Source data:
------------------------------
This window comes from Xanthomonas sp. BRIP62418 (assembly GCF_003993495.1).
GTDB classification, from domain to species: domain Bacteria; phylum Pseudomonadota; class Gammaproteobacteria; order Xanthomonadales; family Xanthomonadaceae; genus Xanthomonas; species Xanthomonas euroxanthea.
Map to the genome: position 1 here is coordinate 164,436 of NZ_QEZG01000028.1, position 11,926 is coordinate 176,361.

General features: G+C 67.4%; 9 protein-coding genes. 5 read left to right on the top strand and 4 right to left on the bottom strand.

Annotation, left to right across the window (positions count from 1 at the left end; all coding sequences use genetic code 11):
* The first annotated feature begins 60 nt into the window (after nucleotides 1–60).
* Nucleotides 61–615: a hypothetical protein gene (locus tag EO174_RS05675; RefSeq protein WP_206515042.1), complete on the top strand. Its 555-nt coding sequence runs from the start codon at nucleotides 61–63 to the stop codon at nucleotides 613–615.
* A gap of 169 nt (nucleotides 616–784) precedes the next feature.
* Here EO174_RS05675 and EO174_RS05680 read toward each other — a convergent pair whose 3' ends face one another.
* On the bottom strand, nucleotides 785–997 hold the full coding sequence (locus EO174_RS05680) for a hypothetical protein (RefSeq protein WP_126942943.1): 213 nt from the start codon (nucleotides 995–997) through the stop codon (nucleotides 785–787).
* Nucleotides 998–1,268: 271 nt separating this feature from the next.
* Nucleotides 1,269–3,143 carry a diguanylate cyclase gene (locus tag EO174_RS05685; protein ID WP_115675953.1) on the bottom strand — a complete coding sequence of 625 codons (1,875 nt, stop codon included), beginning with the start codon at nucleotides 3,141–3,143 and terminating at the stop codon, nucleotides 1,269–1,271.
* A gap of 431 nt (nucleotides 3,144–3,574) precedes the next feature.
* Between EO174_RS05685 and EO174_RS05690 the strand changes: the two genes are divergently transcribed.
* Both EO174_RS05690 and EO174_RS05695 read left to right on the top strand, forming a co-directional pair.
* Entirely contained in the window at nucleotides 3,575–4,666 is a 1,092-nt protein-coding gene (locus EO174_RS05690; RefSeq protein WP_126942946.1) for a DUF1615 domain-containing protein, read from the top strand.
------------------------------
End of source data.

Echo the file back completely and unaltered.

This window comes from Xanthomonas sp. BRIP62418 (assembly GCF_003993495.1).
GTDB classification, from domain to species: domain Bacteria; phylum Pseudomonadota; class Gammaproteobacteria; order Xanthomonadales; family Xanthomonadaceae; genus Xanthomonas; species Xanthomonas euroxanthea.
Map to the genome: position 1 here is coordinate 164,436 of NZ_QEZG01000028.1, position 11,926 is coordinate 176,361.

General features: G+C 67.4%; 9 protein-coding genes. 5 read left to right on the top strand and 4 right to left on the bottom strand.

Annotation, left to right across the window (positions count from 1 at the left end; all coding sequences use genetic code 11):
* The first annotated feature begins 60 nt into the window (after nucleotides 1–60).
* Nucleotides 61–615: a hypothetical protein gene (locus tag EO174_RS05675; RefSeq protein WP_206515042.1), complete on the top strand. Its 555-nt coding sequence runs from the start codon at nucleotides 61–63 to the stop codon at nucleotides 613–615.
* A gap of 169 nt (nucleotides 616–784) precedes the next feature.
* Here EO174_RS05675 and EO174_RS05680 read toward each other — a convergent pair whose 3' ends face one another.
* On the bottom strand, nucleotides 785–997 hold the full coding sequence (locus EO174_RS05680) for a hypothetical protein (RefSeq protein WP_126942943.1): 213 nt from the start codon (nucleotides 995–997) through the stop codon (nucleotides 785–787).
* Nucleotides 998–1,268: 271 nt separating this feature from the next.
* Nucleotides 1,269–3,143 carry a diguanylate cyclase gene (locus tag EO174_RS05685; protein ID WP_115675953.1) on the bottom strand — a complete coding sequence of 625 codons (1,875 nt, stop codon included), beginning with the start codon at nucleotides 3,141–3,143 and terminating at the stop codon, nucleotides 1,269–1,271.
* A gap of 431 nt (nucleotides 3,144–3,574) precedes the next feature.
* Between EO174_RS05685 and EO174_RS05690 the strand changes: the two genes are divergently transcribed.
* Both EO174_RS05690 and EO174_RS05695 read left to right on the top strand, forming a co-directional pair.
* Entirely contained in the window at nucleotides 3,575–4,666 is a 1,092-nt protein-coding gene (locus EO174_RS05690; RefSeq protein WP_126942946.1) for a DUF1615 domain-containing protein, read from the top strand.